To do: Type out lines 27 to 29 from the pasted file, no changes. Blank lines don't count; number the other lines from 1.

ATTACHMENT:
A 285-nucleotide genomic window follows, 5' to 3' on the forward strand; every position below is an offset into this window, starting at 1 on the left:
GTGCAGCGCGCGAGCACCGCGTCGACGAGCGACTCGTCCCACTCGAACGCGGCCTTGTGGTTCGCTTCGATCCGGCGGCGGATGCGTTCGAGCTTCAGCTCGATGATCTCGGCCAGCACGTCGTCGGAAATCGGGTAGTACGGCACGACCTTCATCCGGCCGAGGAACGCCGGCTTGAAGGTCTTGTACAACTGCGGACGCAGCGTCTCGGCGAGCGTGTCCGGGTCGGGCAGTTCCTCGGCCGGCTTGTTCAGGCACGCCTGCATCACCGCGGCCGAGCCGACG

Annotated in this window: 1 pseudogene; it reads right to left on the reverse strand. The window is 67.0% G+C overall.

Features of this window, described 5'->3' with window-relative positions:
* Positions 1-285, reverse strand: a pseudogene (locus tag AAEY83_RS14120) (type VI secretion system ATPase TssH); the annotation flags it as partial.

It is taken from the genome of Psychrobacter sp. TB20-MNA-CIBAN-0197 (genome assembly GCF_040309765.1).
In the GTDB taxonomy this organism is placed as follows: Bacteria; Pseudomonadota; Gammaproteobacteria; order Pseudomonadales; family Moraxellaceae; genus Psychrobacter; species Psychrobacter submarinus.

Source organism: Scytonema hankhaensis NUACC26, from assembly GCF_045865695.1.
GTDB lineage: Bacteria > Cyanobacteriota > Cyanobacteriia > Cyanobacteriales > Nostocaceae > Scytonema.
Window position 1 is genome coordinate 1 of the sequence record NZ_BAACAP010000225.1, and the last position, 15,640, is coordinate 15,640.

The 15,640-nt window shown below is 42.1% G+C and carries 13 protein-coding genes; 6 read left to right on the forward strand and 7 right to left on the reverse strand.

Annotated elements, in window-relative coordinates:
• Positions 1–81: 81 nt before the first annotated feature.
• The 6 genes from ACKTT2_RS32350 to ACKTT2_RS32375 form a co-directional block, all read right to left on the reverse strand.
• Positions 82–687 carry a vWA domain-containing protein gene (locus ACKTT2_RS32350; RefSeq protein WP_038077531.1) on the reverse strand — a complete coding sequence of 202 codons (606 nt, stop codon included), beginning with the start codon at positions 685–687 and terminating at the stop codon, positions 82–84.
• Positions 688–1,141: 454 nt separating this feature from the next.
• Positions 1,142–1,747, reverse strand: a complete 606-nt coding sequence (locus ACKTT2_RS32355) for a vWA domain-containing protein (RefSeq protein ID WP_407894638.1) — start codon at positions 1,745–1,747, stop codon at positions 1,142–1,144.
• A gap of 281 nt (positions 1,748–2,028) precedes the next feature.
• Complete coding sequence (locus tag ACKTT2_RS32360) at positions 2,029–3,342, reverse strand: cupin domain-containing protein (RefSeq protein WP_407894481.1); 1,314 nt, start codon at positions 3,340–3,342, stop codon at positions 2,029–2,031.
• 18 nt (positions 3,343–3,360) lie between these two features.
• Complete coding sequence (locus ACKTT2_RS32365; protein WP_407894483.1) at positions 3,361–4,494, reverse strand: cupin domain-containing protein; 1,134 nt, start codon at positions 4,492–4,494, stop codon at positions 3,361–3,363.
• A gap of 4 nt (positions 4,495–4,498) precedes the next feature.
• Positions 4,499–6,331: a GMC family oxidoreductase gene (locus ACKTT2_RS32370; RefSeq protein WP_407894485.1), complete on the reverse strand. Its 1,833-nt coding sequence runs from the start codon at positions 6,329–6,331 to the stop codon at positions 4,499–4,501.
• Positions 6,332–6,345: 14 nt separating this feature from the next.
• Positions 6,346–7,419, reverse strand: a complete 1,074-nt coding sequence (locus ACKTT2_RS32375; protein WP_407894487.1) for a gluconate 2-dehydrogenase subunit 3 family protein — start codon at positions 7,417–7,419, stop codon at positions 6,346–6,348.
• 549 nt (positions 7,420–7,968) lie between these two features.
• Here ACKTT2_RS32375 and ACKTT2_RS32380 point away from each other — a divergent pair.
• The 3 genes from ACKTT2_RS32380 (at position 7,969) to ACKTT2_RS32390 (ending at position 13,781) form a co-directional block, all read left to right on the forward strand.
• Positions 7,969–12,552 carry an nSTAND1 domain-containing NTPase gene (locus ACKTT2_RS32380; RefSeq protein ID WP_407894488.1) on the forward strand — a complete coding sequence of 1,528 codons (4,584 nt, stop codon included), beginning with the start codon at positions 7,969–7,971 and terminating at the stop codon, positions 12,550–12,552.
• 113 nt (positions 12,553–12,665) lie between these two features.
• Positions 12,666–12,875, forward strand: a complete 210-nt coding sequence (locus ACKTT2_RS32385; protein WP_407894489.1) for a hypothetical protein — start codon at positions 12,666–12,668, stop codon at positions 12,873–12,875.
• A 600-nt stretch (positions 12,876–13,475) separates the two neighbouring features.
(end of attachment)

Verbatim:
• Here ACKTT2_RS32375 and ACKTT2_RS32380 point away from each other — a divergent pair.
• The 3 genes from ACKTT2_RS32380 (at position 7,969) to ACKTT2_RS32390 (ending at position 13,781) form a co-directional block, all read left to right on the forward strand.
• Positions 7,969–12,552 carry an nSTAND1 domain-containing NTPase gene (locus ACKTT2_RS32380; RefSeq protein ID WP_407894488.1) on the forward strand — a complete coding sequence of 1,528 codons (4,584 nt, stop codon included), beginning with the start codon at positions 7,969–7,971 and terminating at the stop codon, positions 12,550–12,552.